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ClientEarth to face Shell bosses in court over climate inaction

Environmental law charity ClientEarth has announced plans to sue Shell’s board of directors over their flawed strategy to limit the risks of the climate crisis.  

The group says the 11 Shell directors have breached their legal duties to manage and mitigate potential risks to the company’s success by failing to form an adequate climate strategy.  

The lawsuit, which will challenge Shell’s energy transition strategy, has been filed with the High Court in England and Wales.  

ClientEarth has received extensive support from institutional investors and pension funds which together hold more than 12 million shares in the company and more than half a trillion US dollars in total assets under management (AUM).  

white and blue wooden signage

Shell announced record profits last week, as the company made £32.2bn in 2022, the highest amount in its 115-year history.  

ClientEarth Senior Lawyer Paul Benson said: ‘Shell may be making record profits now due to the turmoil of the global energy market, but the writing is on the wall for fossil fuels long term. 

‘The shift to a low-carbon economy is not just inevitable, it’s already happening. Yet the Board is persisting with a transition strategy that is fundamentally flawed, leaving the company seriously exposed to the risks that climate change poses to Shell’s future success – despite the Board’s legal duty to manage those risks.’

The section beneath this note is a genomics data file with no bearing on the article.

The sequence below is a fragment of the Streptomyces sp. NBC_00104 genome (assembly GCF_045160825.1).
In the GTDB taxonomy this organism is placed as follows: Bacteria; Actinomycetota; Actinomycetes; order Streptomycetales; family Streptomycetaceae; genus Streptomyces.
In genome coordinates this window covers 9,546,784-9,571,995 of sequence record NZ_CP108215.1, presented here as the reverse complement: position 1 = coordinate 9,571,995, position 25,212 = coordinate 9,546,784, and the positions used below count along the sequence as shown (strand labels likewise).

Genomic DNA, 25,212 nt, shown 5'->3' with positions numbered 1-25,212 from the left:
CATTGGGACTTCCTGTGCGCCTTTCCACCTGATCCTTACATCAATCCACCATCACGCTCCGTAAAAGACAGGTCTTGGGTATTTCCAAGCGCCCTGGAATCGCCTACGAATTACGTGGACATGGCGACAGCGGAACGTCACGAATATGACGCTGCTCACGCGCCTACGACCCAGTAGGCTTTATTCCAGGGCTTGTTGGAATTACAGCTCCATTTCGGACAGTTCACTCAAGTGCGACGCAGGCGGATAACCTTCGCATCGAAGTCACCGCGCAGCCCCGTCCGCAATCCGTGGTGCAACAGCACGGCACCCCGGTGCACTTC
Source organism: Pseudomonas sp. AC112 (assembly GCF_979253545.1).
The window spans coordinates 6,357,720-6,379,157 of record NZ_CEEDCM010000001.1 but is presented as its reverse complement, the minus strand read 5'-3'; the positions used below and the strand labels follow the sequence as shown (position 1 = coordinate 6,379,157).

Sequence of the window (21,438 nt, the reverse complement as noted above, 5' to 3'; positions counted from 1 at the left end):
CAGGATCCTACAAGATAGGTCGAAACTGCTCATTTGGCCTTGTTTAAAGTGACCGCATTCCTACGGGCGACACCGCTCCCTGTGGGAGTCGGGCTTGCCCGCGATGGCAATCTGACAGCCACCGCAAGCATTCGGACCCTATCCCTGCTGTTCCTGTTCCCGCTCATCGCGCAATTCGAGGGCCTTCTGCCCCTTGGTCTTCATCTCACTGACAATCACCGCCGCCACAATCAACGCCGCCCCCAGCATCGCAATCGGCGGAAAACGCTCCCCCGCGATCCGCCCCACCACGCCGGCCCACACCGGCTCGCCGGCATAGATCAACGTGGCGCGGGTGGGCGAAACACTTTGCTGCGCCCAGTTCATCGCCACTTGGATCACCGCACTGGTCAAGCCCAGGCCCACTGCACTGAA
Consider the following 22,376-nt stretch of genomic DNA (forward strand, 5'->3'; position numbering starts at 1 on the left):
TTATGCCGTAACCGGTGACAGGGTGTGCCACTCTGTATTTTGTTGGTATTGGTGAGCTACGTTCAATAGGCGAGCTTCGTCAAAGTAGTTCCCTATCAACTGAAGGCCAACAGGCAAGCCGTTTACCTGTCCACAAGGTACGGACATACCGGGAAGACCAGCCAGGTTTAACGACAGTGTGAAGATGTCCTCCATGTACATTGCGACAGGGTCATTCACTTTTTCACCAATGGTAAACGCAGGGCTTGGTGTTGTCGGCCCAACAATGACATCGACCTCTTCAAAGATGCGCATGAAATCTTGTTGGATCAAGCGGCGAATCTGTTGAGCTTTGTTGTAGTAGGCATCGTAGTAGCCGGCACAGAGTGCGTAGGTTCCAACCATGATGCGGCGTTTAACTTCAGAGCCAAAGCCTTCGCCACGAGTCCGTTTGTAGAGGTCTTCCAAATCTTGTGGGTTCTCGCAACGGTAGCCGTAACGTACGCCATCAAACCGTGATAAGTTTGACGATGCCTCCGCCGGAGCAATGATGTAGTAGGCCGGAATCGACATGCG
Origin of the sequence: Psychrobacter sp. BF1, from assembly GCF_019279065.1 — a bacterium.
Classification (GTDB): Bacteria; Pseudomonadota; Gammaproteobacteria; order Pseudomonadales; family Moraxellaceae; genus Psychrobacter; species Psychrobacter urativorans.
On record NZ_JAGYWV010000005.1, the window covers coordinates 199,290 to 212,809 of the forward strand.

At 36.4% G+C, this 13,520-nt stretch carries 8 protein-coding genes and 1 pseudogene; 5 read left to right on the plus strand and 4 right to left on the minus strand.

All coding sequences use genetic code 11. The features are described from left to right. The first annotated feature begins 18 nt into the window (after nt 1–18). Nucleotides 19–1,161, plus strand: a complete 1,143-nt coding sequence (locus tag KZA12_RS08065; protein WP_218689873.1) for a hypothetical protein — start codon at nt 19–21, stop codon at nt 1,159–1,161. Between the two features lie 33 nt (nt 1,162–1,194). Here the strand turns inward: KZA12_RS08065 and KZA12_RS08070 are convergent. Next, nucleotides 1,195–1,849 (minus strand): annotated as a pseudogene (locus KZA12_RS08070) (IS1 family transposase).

He added: ‘Long term, it is in the best interests of the company, its employees and its shareholders – as well as the planet – for Shell to reduce its emissions harder and faster than the Board is currently planning.’  

Mark Fawcett, Chief Investment Officer of the UK’s largest pension fund Nest, said: ‘Investors want to see action in line with the risk climate change presents and will challenge those who aren’t doing enough to transition their business. We hope the whole energy industry sits up and take notice.’  

While Shell claims its energy transition strategy is in line with the Paris Agreement, limiting temperature rises to 1.5°C, third-party assessments have found this isn’t the case.  

Benson said the company’s reduction targets ‘barely touch the sides’, as its strategy excludes short and medium-term targets to cut emissions from its products, despite this making up more than 90% of its overall emissions.  

In 2021 a Dutch court ordered that Shell must cut CO2 emissions by 45% by 2030, but net emissions are estimated to fall by just 5%.  

The company has also been accused of greenwashing, as it publicises investments in renewables, while non-profit Global Witness found just 1.5% of capital was going into these initiatives.  

‘If you scratch beneath the surface, the proportion of investment currently going to renewable energy is, relatively speaking, miniscule. Although boosting dividends and buybacks might placate some investors temporarily, the Board is wasting a golden opportunity to position the company for the energy markets of the future,’ continued Benson. 

Photo by Jethro Carullo

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